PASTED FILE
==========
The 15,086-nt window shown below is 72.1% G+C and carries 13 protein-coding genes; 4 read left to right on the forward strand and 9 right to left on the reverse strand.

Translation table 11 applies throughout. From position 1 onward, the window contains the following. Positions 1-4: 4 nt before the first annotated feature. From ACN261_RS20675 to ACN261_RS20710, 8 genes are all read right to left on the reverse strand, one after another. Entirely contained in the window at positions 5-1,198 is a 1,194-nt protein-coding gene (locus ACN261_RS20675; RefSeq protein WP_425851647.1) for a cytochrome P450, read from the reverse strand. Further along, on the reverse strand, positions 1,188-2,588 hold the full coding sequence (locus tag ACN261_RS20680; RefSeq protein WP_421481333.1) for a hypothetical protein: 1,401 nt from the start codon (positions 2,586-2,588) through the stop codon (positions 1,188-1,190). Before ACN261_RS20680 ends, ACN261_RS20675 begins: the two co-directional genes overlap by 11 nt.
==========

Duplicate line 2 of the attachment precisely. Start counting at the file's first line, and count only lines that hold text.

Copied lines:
Translation table 11 applies throughout. From position 1 onward, the window contains the following. Positions 1-4: 4 nt before the first annotated feature. From ACN261_RS20675 to ACN261_RS20710, 8 genes are all read right to left on the reverse strand, one after another. Entirely contained in the window at positions 5-1,198 is a 1,194-nt protein-coding gene (locus ACN261_RS20675; RefSeq protein WP_425851647.1) for a cytochrome P450, read from the reverse strand. Further along, on the reverse strand, positions 1,188-2,588 hold the full coding sequence (locus tag ACN261_RS20680; RefSeq protein WP_421481333.1) for a hypothetical protein: 1,401 nt from the start codon (positions 2,586-2,588) through the stop codon (positions 1,188-1,190). Before ACN261_RS20680 ends, ACN261_RS20675 begins: the two co-directional genes overlap by 11 nt.